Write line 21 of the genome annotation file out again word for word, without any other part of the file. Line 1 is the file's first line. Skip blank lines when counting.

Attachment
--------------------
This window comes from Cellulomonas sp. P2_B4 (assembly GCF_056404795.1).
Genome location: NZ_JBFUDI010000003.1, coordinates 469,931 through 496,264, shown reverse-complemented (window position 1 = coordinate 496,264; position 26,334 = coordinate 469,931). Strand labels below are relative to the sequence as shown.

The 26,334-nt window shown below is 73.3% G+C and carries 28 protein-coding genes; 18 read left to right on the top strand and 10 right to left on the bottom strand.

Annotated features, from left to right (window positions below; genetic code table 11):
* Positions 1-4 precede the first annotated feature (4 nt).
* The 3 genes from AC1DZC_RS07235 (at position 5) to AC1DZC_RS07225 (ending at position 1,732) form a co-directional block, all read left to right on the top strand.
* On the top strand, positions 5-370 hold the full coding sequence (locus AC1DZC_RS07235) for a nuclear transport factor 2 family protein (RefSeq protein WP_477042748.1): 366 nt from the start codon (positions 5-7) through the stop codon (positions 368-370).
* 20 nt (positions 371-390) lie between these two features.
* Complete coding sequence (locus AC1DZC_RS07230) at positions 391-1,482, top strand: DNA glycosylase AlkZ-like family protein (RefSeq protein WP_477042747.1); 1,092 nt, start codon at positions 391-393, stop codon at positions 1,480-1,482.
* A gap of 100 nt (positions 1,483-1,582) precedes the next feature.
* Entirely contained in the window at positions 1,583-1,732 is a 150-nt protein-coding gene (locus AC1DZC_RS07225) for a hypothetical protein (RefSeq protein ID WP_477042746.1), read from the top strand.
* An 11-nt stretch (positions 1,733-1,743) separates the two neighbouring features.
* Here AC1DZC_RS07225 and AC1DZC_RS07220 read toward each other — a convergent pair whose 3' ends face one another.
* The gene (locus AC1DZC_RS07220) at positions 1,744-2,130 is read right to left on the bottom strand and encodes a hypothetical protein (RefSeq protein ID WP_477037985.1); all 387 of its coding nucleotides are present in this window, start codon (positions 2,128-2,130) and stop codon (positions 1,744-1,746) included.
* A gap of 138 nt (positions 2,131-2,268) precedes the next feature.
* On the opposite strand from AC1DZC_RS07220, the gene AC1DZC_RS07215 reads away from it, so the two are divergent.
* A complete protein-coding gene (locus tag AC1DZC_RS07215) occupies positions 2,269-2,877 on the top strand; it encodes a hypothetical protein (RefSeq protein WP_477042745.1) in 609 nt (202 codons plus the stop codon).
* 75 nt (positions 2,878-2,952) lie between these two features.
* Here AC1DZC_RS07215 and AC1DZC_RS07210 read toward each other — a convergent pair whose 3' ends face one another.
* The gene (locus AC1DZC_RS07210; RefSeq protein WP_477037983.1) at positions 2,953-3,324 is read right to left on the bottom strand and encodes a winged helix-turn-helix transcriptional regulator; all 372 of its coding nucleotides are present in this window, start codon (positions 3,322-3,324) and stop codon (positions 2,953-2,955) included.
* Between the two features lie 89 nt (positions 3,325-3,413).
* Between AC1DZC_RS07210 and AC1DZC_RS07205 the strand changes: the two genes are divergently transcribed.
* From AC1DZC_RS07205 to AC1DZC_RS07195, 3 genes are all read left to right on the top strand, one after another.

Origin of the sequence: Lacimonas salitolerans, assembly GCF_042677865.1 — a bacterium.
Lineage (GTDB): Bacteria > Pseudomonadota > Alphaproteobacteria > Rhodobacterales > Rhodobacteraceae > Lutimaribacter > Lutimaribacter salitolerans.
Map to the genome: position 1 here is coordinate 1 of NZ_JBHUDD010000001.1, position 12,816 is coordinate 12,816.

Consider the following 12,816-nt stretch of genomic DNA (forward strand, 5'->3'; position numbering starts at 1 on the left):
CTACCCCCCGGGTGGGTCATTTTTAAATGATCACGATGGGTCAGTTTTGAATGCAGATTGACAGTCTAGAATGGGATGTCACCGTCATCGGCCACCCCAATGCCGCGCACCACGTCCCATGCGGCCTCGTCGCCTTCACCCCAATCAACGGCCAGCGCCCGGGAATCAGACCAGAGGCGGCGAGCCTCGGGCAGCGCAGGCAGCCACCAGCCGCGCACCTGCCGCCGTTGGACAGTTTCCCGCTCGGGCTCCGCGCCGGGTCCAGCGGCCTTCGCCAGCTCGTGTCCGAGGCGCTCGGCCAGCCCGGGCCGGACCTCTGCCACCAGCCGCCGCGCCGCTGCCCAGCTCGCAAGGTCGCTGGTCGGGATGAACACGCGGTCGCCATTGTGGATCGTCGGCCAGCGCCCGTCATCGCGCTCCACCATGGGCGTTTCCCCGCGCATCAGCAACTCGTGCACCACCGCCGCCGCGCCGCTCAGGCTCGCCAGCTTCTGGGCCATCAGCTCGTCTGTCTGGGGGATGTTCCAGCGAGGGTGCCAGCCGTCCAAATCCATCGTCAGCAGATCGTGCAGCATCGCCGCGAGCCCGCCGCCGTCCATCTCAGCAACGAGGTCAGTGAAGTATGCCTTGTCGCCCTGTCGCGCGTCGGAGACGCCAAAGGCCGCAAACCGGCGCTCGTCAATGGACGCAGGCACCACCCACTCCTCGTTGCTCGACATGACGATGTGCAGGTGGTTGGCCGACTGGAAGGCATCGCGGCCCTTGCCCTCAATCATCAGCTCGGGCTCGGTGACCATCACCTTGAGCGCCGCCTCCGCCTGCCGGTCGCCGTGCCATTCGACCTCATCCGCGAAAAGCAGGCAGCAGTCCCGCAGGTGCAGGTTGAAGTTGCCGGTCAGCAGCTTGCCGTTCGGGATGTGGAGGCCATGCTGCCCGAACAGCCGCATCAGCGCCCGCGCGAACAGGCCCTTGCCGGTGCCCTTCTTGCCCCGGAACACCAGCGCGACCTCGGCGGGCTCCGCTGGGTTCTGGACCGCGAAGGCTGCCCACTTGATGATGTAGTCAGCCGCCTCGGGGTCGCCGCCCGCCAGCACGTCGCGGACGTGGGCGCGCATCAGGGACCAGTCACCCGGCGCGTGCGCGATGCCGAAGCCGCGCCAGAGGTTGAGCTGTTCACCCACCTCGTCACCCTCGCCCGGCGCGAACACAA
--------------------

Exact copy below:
* Between the two features lie 89 nt (positions 3,325-3,413).